Sharing resources, sharing rewards
Two sets of councils in Tasmania are proving that you can do more with less.
In November 2015, Councils throughout Tasmania were prompted by the State’s Local Government Minister Peter Gutwein to consider either voluntary amalgamation or strategic resource sharing arrangements to better serve their communities.
As a result, Kentish, Latrobe, Waratah-Wynyard, and Circular Head in Tasmania engaged the Australian Centre of Excellence for Local Government and the University of Technology Sydney Centre for Local Government (UTS:CLG) to review their resource sharing arrangements.
The review considered governance and decision-making arrangements, the current State Government reform agenda, strategic capacity of the councils and a financial analysis of savings from resource sharing arrangements.
As part of their resource sharing, the four councils have been able to achieve tangible and ongoing savings which are increasing annually; with Kentish and Latrobe Councils saving over $750,000 and Circular Head and Waratah-Wynyard Councils saving close to $1million last year.
Other achievements include standardised policies, frameworks and planning; cross collaboration across the councils; stronger career paths and improved service quality.
“While the traditional expectation of rates, roads and rubbish remain, councils, no matter what size, are being asked to do more but with less,” said Mayor Peter Freshney of Latrobe Council.
“To meet ratepayer expectations and continuing cost shifting from State Government, Councils needs to be creative.
“The Latrobe and Kentish Councils have been proactive in this space, having resource shared staff, procurement, plant and equipment in some form since 2010.”
“The Latrobe and Kentish Councils engaged the Australian Centre of Excellence for Local Government (ACELG) (now the University of Technology Sydney Centre for Local Government) to conduct an independent review of the success or otherwise of our existing resource sharing arrangements,” said Mayor Don Thwaites of Kentish Council.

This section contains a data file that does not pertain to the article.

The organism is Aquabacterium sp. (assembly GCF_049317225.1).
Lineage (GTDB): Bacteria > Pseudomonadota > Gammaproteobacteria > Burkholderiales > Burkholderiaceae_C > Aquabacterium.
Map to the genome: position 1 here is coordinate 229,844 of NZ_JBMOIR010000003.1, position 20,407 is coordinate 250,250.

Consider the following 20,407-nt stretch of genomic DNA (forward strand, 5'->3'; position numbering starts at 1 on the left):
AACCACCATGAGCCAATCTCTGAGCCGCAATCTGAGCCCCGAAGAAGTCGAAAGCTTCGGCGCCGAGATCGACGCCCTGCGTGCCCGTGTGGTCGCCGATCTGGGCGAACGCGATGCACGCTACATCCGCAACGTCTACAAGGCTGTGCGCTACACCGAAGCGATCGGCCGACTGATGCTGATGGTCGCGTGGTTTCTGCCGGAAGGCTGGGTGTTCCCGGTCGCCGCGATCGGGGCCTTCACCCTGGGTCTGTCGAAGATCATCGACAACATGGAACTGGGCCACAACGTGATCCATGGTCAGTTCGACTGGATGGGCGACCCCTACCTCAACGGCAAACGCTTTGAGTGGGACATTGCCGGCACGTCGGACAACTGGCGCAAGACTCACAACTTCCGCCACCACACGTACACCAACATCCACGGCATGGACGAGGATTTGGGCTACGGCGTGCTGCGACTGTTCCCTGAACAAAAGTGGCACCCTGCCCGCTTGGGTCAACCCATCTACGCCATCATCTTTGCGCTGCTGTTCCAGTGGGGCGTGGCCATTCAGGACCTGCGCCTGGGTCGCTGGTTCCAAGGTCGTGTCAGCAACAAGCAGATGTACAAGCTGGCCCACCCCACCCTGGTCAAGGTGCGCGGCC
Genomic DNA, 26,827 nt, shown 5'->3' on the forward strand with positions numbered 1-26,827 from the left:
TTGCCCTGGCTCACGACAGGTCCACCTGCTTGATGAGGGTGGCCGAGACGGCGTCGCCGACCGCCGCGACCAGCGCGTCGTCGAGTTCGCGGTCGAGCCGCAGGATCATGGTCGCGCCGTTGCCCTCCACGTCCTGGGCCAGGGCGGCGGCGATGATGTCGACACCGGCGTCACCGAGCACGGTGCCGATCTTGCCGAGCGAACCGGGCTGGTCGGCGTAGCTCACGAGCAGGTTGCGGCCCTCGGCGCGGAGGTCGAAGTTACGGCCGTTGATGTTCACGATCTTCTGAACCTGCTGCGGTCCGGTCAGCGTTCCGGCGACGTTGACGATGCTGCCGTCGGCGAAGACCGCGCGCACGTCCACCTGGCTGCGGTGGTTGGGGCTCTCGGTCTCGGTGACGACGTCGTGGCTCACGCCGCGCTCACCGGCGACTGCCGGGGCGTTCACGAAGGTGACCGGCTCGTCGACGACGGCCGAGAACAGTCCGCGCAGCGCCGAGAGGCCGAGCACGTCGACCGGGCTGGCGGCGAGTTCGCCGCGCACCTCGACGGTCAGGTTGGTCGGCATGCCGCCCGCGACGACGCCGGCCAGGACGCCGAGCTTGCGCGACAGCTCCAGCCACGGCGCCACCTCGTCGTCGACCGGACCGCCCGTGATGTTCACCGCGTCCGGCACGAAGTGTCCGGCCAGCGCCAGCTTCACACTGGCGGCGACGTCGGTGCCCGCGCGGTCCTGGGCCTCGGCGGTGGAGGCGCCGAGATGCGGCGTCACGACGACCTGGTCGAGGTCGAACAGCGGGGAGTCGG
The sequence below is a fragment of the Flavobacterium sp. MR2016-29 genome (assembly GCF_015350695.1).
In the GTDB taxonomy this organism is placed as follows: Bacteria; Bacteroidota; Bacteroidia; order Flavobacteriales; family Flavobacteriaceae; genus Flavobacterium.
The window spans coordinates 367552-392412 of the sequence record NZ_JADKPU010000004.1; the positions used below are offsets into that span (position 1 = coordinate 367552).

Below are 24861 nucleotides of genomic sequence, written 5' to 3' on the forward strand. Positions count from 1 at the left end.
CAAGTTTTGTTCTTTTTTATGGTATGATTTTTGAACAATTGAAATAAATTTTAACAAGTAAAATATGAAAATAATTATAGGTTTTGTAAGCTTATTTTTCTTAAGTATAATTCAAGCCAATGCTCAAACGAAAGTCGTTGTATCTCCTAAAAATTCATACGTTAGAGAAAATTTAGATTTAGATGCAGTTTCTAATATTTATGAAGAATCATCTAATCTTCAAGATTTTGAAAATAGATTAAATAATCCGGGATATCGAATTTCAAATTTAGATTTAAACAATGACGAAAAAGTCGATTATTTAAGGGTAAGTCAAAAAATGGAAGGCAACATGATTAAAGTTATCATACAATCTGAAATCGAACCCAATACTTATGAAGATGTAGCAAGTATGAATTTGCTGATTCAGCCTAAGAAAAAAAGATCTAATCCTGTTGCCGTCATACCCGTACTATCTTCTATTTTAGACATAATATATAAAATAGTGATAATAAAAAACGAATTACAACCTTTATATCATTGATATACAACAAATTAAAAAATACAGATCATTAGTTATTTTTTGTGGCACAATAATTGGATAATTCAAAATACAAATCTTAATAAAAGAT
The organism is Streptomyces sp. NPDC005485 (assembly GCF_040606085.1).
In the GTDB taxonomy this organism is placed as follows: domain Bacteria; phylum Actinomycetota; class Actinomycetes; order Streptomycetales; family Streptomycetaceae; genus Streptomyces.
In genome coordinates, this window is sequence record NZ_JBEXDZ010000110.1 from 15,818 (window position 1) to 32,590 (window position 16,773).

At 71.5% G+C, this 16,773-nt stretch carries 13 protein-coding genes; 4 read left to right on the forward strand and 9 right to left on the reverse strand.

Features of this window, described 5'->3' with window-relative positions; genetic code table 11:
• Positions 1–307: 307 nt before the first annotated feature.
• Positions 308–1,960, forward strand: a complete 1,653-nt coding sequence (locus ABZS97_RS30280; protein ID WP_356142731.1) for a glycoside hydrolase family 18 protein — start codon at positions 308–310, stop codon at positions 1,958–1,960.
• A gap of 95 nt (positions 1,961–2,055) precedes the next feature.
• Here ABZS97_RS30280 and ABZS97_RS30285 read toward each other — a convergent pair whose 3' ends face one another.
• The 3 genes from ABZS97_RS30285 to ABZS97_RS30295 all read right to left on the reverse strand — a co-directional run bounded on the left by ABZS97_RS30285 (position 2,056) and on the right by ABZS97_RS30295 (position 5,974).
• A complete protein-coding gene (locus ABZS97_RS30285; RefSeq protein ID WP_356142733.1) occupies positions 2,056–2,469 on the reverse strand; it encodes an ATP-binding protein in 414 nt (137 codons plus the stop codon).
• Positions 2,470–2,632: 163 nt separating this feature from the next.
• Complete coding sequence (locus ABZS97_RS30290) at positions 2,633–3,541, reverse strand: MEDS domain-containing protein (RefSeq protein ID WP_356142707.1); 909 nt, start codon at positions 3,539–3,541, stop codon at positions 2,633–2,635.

“Learnings identified in the review are that trust and equity between the Latrobe and Kentish Councils have been key factors in the success of its resource sharing arrangement which have also allowed the councils to maintain local representation” said Centre Director, Associate Professor Roberta Ryan.
“Both Councils have seen improved levels of service quality, economies of scope and scale and increased organisational development and strategic capacity through resource sharing.”
“This is quantifiable with conservative data analysis revealing $326,544 savings in the 2014/15 financial year and $594,241 in the 2015/16 financial year,” said Mayor Thwaites.
The Latrobe and Kentish Councils are keen to continue to grow, enhance and refine their resource sharing arrangements.
“By being fiscally responsible and responsive to current and future challenges as we further refine our resource sharing arrangement, we are laying a solid foundation to ensure that resource sharing continues to benefit ratepayers while retaining local and accessible representation,” said Mayor Freshney.